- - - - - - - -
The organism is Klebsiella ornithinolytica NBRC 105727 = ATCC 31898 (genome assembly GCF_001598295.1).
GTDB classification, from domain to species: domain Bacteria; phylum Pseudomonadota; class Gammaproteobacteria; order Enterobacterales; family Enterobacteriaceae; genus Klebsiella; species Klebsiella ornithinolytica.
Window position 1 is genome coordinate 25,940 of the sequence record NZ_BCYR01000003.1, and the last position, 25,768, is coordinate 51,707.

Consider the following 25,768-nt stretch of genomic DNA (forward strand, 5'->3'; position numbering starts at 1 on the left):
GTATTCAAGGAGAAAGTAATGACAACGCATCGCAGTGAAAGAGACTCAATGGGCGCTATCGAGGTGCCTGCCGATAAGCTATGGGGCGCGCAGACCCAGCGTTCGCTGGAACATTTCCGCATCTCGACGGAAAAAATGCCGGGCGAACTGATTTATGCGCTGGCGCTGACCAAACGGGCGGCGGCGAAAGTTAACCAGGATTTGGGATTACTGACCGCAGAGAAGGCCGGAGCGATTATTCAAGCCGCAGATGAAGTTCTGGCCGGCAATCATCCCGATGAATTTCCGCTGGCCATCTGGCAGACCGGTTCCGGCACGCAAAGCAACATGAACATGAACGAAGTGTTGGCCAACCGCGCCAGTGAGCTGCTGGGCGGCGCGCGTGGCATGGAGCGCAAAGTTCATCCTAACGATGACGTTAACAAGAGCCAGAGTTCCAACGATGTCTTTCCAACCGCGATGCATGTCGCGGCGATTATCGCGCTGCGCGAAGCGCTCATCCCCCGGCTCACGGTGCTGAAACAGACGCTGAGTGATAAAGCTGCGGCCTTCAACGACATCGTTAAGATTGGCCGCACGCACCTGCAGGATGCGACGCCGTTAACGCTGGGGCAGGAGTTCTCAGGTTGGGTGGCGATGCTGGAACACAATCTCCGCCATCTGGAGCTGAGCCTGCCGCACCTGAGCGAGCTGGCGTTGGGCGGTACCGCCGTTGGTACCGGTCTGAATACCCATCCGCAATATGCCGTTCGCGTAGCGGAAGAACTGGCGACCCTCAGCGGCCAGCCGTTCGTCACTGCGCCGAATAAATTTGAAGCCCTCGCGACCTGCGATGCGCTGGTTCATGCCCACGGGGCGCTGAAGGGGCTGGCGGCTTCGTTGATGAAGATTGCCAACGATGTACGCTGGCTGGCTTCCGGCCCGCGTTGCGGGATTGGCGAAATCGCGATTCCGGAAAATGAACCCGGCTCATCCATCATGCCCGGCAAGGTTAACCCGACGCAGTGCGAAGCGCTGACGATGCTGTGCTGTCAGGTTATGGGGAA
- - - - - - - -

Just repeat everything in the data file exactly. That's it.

The organism is Klebsiella ornithinolytica NBRC 105727 = ATCC 31898 (genome assembly GCF_001598295.1).
GTDB classification, from domain to species: domain Bacteria; phylum Pseudomonadota; class Gammaproteobacteria; order Enterobacterales; family Enterobacteriaceae; genus Klebsiella; species Klebsiella ornithinolytica.
Window position 1 is genome coordinate 25,940 of the sequence record NZ_BCYR01000003.1, and the last position, 25,768, is coordinate 51,707.

Consider the following 25,768-nt stretch of genomic DNA (forward strand, 5'->3'; position numbering starts at 1 on the left):
GTATTCAAGGAGAAAGTAATGACAACGCATCGCAGTGAAAGAGACTCAATGGGCGCTATCGAGGTGCCTGCCGATAAGCTATGGGGCGCGCAGACCCAGCGTTCGCTGGAACATTTCCGCATCTCGACGGAAAAAATGCCGGGCGAACTGATTTATGCGCTGGCGCTGACCAAACGGGCGGCGGCGAAAGTTAACCAGGATTTGGGATTACTGACCGCAGAGAAGGCCGGAGCGATTATTCAAGCCGCAGATGAAGTTCTGGCCGGCAATCATCCCGATGAATTTCCGCTGGCCATCTGGCAGACCGGTTCCGGCACGCAAAGCAACATGAACATGAACGAAGTGTTGGCCAACCGCGCCAGTGAGCTGCTGGGCGGCGCGCGTGGCATGGAGCGCAAAGTTCATCCTAACGATGACGTTAACAAGAGCCAGAGTTCCAACGATGTCTTTCCAACCGCGATGCATGTCGCGGCGATTATCGCGCTGCGCGAAGCGCTCATCCCCCGGCTCACGGTGCTGAAACAGACGCTGAGTGATAAAGCTGCGGCCTTCAACGACATCGTTAAGATTGGCCGCACGCACCTGCAGGATGCGACGCCGTTAACGCTGGGGCAGGAGTTCTCAGGTTGGGTGGCGATGCTGGAACACAATCTCCGCCATCTGGAGCTGAGCCTGCCGCACCTGAGCGAGCTGGCGTTGGGCGGTACCGCCGTTGGTACCGGTCTGAATACCCATCCGCAATATGCCGTTCGCGTAGCGGAAGAACTGGCGACCCTCAGCGGCCAGCCGTTCGTCACTGCGCCGAATAAATTTGAAGCCCTCGCGACCTGCGATGCGCTGGTTCATGCCCACGGGGCGCTGAAGGGGCTGGCGGCTTCGTTGATGAAGATTGCCAACGATGTACGCTGGCTGGCTTCCGGCCCGCGTTGCGGGATTGGCGAAATCGCGATTCCGGAAAATGAACCCGGCTCATCCATCATGCCCGGCAAGGTTAACCCGACGCAGTGCGAAGCGCTGACGATGCTGTGCTGTCAGGTTATGGGGAA